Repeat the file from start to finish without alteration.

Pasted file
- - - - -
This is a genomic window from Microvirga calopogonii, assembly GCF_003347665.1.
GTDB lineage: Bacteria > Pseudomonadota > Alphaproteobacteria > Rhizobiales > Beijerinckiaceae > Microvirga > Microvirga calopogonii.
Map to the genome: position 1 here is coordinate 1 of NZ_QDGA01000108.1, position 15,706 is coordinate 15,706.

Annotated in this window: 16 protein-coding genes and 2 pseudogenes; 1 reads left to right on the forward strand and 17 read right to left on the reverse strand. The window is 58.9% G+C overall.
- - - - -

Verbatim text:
This is a genomic window from Microvirga calopogonii, assembly GCF_003347665.1.
GTDB lineage: Bacteria > Pseudomonadota > Alphaproteobacteria > Rhizobiales > Beijerinckiaceae > Microvirga > Microvirga calopogonii.
Map to the genome: position 1 here is coordinate 1 of NZ_QDGA01000108.1, position 15,706 is coordinate 15,706.

Annotated in this window: 16 protein-coding genes and 2 pseudogenes; 1 reads left to right on the forward strand and 17 read right to left on the reverse strand. The window is 58.9% G+C overall.